First Open Track Day at Buddh International Circuit

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The summers are approaching, it is getting hotter and Delhi prepares for a hot summer.  People are getting summer clothes, which are light and will keep them cool. But then there are always some break aways. Some bought new leather suits, new leather shoes – just wearing them will give you dehydration on a hot summer afternoon. However these bikers and drivers did not mind. It was a day they had been waiting for, for a long time. It was the open track day at an international F1 Circuit. I did not ride on the track but I was there to experience the event. I must say it’s a initiative in a good direction and things can only get better.

The event was organized by JSPI. The format for the track day was very simple – You pay for either 1 or three sessions (20 mins each) and you drive your car or ride your bike on a perfect asphalt surface, smelling of F1 tyres, as fast as you can. No stray dogs to worry about, no traffic, no red lights, no traffic coming in the opposite direction. Only limiting thing was either your car/ bike but mostly just you. I am more of a biker than a driver so I shall review the event from that lens. They were about 30 bikes and about 50 cars. Most of the bikes were Superbikes and most of them were Hayabusas. There were two BM S1000RR, MV Augusta F4, couple of CBR 1000RRs and apple of everyone’s eye was a Ducati Diavel. There were some ‘humble’ bikes as well – two R15’s, one CBR 250R and a Ninja 250R. BIC is one of the longest F1 circuits and the fastest guy, on the S1000R did 4 laps in the 20 min session while most did 3. I observed that while everyone dashed through the straights all ducked down, they stood on their breaks, missed their lines and hardly leaned their bikes to go faster around a curve. Most riders showed improvements in subsequent sessions and while most felt much more confident about their riding at the end of the day there was still much more scope to learn. The event was well organized and offered what they had promised – an open track day. Having the experience of handling a F1 race, they know how to run the show. However, I personally feel there is a scope to have a better experience from the event. It has to come from both the event organizers and the participants. There was a clear announcement that bike session would start at 01:00 PM. In such a case, all the bikes should be lined up, in 2 x 2 formation 5 mins to 01:00 PM and then let go at few secs intervals. They did so for cars but would have appreciated a little more discipline from bikes. Once on the tracks, their aftermarket and free flow exhausts make deafening noises, now I know what heaven sounds like. I had the opportunity to go on the track in an official car which went to re-arrange the course for bike session. The turns are wide and asphalt is smoother than Angelina Jolie’s skin.  As riders and drivers pulled into the pits, they were probably at their happiest moment of their lives. But then there are those who feel, there is still so much more to learn.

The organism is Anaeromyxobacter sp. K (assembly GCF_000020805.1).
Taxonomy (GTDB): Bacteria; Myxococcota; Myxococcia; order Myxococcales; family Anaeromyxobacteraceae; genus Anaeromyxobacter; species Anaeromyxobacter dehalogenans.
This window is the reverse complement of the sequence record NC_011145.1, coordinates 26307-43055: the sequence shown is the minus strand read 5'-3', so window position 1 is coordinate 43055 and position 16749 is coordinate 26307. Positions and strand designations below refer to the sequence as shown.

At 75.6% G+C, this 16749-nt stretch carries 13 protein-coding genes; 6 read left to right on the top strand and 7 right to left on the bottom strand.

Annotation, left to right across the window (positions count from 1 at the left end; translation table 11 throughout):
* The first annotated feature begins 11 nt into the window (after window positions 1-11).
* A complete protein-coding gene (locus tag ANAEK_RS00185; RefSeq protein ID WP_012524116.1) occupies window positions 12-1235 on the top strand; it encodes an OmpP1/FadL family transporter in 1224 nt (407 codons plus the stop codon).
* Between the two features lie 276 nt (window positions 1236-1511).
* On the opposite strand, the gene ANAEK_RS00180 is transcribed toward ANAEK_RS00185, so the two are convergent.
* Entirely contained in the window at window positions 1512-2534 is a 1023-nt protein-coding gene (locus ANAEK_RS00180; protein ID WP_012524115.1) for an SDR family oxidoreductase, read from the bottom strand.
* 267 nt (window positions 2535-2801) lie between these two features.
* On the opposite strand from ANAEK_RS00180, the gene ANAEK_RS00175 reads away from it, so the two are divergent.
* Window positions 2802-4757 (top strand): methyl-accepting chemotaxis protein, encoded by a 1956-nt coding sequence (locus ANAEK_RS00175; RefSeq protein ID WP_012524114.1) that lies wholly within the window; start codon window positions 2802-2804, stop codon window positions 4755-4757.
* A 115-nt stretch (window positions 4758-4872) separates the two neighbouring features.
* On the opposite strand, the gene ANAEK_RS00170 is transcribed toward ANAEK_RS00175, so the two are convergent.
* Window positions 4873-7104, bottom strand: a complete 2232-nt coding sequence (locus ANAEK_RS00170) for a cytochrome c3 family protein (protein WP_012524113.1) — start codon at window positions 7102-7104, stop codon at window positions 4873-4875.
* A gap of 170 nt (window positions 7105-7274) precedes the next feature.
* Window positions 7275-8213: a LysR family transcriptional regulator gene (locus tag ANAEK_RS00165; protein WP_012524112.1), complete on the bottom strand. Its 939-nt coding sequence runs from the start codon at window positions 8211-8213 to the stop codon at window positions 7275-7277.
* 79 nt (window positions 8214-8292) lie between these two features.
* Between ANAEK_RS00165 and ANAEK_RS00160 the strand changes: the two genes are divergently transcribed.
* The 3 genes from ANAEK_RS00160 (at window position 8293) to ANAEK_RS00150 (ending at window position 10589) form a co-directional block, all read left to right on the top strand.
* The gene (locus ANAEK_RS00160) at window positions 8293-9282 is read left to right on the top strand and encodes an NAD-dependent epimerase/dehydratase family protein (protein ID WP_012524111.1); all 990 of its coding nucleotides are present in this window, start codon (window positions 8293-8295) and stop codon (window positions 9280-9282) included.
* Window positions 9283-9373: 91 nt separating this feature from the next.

Track day hits you in the face. It is in fact very humbling. I say from experience. I did not ride on BIC but I have ridden on a track before on my Ninja ZX 7R. You realize that your street riding experience is just 10% of the skills you require on the track. Especially when you have 180 Bhp on your wrists. Just pinning the throttle on your turbocharged bike will not do anymore. You need to have more horse power in your balls than in your bike. Everything – your vision, your weight, your wrist, your foot and most of all your brain have to work in unison to make magic. Unlearning and learning have to go hand in hand. Just like any other sport, this too needs proper guidance and direction. We are not playing gully cricket anymore with a tennis ball. This is real thing. It was disheartening to see that people with really good bikes – the busas and the blades are going around the corners slower than a Delhi auto driver. Should I blame them entirely? I do not think so. There was no opportunity up here in north till now to ride in a closed circuit to be able to learn the techniques of fast riding. However there were humble R15’s and CBR 250’s as well who were overtaking much bigger bikes on the turns – basically where it really matters. I am not saying that out of jealousy or anything. I have owned a SBK in the past so I am over that. The difference in skills was for two reasons – i) the smaller bike riders have had the experience of riding on twisties of Himalayas and ii) they were there to see full potential of themselves and their bikes. However, there were some really good riders on their blades, Augusta and BMW. I hope other riders can learn from them.

It is a great initiative and I hope they continue to organize such events in the future. There is a scope for improvement though. There should be a day dedicated for bikes and a day for cars. Bikes and Cars should be divided into groups depending on their engine capacities. Each session should have instructional drivers showing the correct line around the track and they should observe the drivers for mistakes they are making. There should also be classroom sessions where more theoretical knowledge should be imparted by professionals. However, this does not undermine anyone. I am glad JSPI took this step and I wish them all the best.

So be on the lookout guys. Next time this happens, be there.

Photos: Nitin Gupta

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